“My suggestion to my parents was that the last two episodes of the show were about Roe vs. Wade and the legalization of abortion. My suggestion came from the context of being a teenage father. It was a very personal matter for me, it had nothing to do with it. Do it with a philosophical argument.”

The documentary series was a huge success in the United States. The tour took place in 16 American cities, in arenas that gathered about 20 thousand people. In New York, the launch took place in the famous Madison Square Garden.

“Our time is over in a small community in the Swiss countryside. Now my father was a great evangelical leader in the United States.”

Despite Francis Schaeffer’s enormous influence among evangelicals, he continued to be ignored by the mainstream media. Frank Schaeffer claims that his father’s books were selling five times the bestsellers at the time. But since the publications were being sold in evangelical churches rather than bookshops, the book did not appear on the most-read list in newspapers.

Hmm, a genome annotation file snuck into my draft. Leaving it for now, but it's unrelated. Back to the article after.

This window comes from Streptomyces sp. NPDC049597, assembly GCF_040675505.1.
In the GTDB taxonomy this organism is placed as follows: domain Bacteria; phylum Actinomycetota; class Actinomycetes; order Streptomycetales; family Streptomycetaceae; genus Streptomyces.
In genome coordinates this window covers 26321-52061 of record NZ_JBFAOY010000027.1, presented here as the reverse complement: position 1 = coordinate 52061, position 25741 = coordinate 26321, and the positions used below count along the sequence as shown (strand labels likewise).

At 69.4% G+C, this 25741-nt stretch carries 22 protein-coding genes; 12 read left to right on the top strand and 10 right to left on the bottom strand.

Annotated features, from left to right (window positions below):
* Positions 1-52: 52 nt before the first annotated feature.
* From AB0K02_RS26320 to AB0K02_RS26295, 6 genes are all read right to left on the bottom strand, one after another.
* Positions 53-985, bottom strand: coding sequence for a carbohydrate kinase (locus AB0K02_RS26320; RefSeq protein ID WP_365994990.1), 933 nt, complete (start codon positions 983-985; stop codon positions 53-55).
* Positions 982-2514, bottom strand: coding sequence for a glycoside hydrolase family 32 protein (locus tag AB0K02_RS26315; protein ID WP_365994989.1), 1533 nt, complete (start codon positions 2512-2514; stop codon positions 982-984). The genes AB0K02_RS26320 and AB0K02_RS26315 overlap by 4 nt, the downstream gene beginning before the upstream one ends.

A thousand dolls in the Dead Sea

Something about the success of the documentary upset Frank: The evangelical audience didn’t like the abortion episodes. Religious bystanders were not sensitive to this topic.

Did Frank Schaeffer later convince his father to make a new documentary series? This time only about an abortion? call What happened to the human race? (What happened to the human race?in a free translation).

“I started getting aggressive with my dad. I’d say, ‘If you don’t do an abortion presentation, it’s like you’re pro-abortion.'” “I was using every trick I knew. And for him, the point was ‘Okay, that’s just a little extra money for my son, so I’m going to do it for him.'”

Frank is artistically daring in the new documentary series, with whimsical, groundbreaking images of ghost children wandering the world and an anti-abortion doctor in front of a thousand dolls at Israel’s Dead Sea.

As in the previous series, Schaeffers held another promotional tour. But this time it was a complete failure. In an effort to salvage the quest, the father and son embark on another type of tour: a journey across the United States in search of support from other evangelical pastors.

One of the first contacts. Criswell of the Southern Baptist Convention, the second largest Christian denomination in the United States after the Catholic Church.